Update: The tax-cut bill passed the House late Thursday. Its next stop is the president's desk.
As President Barack Obama's controversial tax-cut proposal was temporarily pulled from a vote in the House on Thursday, the White House trotted out Jason Furman, deputy director of the National Economic Council, and Gene Sperling, counselor to the treasury secretary, to sell a package that has met with considerable opposition on both sides of the aisle.
It was a sales pitch made of necessity: The administration is fending off a perception by many in the liberal base that this package, which will provide a two-year reprieve from tax increases scheduled to take effect on Jan. 1, unfairly benefits the wealthy. Especially galling to its opponents are plans to extend President George W. Bush's tax cuts for those earning more than $250,000 and to raise the threshold for exemption from the estate tax to $5 million, while lowering the top tax rate to 35 percent.
In a briefing for regional reporters, Sperling said that, on the contrary, the proposed tax plan will be a win for working families. Sure, he acknowledged, a couple of things the president is none too fond of made it into the compromise, but there will be "significant tax relief" for 150 million families. The plan cuts taxes across all income levels, including those for the upper income bracket, which Obama had pledged in the past to allow to expire.
Moreover, Sperling said, with the extension of the Child Tax Credit, the Earned Income Tax Credit and American Opportunity Tax Credit (which provides a $2,500 yearly refundable tuition tax credit), "the hardest-hit families" will have "money in their pockets." The plan will also reduce Social Security taxes for every wage earner in 2011 and extend jobless benefits for 2 million Americans by 13 months.
"It's as strong a win for jobs and working families as anyone can imagine," Sperling said. "It's better for working families than anyone thought possible."
The bill has met with heated opposition from some Democrats. The Congressional Black Caucus came out with a statement last week opposing the tax plan — although earlier this week, Philadelphia Rep. Chaka Fattah (D-Pa.) strayed from the CBC line to announce his support of the president's tax plan. Democrats have said that they won't vote for the bill without some amendments; Republicans, meanwhile, have said that any amendments to their "agreement" will make the bill a no-go for them.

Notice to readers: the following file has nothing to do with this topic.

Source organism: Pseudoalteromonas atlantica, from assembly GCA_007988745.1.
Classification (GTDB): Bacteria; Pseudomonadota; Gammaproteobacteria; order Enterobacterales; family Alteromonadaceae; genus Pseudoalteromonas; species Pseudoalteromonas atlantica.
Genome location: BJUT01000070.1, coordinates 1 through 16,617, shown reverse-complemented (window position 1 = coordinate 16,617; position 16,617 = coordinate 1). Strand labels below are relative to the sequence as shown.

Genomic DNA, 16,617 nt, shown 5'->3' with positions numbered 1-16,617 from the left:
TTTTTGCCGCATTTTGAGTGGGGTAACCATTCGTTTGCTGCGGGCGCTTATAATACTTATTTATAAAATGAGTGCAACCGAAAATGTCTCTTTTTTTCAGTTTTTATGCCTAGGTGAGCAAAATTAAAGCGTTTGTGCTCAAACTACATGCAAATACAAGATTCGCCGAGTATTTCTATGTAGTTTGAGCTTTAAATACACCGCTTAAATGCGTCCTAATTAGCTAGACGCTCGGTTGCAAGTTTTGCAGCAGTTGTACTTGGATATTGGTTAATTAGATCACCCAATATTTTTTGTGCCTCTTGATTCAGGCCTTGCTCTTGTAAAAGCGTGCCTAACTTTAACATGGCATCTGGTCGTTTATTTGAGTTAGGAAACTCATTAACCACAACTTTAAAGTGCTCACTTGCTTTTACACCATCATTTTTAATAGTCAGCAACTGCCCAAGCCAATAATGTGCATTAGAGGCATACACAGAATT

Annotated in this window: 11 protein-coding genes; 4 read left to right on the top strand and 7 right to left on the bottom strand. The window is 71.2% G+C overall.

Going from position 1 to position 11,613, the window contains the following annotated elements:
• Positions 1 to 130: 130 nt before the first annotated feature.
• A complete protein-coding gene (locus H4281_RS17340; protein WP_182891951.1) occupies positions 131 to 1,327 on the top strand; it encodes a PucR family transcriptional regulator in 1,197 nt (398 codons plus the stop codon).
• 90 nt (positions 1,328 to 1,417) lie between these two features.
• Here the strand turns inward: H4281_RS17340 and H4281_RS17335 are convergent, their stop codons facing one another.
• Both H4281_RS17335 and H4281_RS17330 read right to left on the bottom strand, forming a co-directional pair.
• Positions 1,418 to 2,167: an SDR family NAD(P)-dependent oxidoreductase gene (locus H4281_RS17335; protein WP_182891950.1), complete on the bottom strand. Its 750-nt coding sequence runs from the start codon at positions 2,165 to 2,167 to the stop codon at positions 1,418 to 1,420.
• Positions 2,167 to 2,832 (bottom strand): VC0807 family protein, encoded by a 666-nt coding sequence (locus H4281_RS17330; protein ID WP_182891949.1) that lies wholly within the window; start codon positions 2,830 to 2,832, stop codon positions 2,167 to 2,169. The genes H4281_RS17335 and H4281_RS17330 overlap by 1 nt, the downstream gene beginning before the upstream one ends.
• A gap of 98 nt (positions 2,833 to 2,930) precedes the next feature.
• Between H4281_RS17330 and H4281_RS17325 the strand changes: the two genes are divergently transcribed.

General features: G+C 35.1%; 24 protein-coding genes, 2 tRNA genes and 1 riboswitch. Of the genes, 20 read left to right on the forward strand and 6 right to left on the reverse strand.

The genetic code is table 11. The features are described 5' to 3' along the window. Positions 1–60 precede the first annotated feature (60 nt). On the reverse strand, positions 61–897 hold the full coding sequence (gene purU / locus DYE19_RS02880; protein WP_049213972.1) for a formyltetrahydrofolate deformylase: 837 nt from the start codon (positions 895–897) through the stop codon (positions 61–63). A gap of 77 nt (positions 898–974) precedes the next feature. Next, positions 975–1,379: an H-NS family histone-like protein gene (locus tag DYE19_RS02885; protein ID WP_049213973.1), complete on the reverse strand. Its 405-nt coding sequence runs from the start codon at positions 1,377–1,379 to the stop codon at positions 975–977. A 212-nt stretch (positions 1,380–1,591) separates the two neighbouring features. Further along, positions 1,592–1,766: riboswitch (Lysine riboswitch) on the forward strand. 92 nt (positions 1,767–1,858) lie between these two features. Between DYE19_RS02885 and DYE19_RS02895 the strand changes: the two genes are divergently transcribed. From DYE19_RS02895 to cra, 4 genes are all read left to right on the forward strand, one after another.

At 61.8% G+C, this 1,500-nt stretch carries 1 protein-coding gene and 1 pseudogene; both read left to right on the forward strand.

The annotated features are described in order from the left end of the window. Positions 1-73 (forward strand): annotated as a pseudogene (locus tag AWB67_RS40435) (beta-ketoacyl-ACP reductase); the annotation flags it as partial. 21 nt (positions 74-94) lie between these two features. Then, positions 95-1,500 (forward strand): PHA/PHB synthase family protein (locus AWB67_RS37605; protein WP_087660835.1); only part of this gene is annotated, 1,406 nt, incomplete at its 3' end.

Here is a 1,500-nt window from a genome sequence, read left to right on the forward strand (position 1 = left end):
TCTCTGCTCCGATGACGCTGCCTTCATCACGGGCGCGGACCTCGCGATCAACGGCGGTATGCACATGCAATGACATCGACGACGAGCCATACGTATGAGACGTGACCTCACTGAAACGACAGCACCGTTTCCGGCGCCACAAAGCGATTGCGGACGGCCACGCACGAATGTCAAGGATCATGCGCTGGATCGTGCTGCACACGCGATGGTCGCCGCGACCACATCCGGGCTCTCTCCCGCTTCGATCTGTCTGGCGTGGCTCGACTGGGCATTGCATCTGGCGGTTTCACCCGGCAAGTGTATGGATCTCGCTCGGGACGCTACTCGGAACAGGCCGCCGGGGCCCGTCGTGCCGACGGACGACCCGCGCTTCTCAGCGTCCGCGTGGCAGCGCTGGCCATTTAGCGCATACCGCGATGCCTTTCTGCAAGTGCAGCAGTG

But while politicos bicker over the particulars, a Pew Research survey released this week indicates that more than 60 percent of Americans approve of extending the tax cuts.
When asked by The Root if the Obama administration had done a sufficient job selling the package to black Americans, Sperling replied that in a meeting held Tuesday at the White House and orchestrated by White House Senior Adviser Valerie Jarrett, African-American leaders — mayors, city council members and professional organizations, gathered under the umbrella of the National Policy Alliance — demonstrated "overwhelming support" for the tax cuts. "Whatever their views were for the unfortunate concessions we had to accept as part of a compromise … they thought it was a very, very strong package."
The White House has taken pains to enumerate the ways in which the tax-cut agreement benefits African Americans, holding a conference call last week to tick off its talking points: Roughly 2.2 million black families will benefit from the Earned Income Tax Credit and the Child Tax Credit, helping roughly 4.7 million black children. The extension of unemployment benefits is also projected to benefit 1.1 million African Americans — who have been hardest hit by unemployment in this economy.
"I don't think anybody is unaware of how we feel [about the concessions for tax cuts for the wealthy]," White House Press Secretary Robert Gibbs said, "or how the Republicans feel." But how will a new Congress arriving on Jan. 5 make any headway, Gibbs continued, "if we're still fighting when the ball drops at the end of the year?
"Keep in mind that the House only a few weeks ago couldn't pass a three-month paid-for unemployment extension," he said. "What this bill does is take all the politics out of … unemployment. If you're [unemployed] in a state like Michigan … you won't find yourself waiting for a bunch of people in Congress to get their act together."
Teresa Wiltz is senior editor of The Root.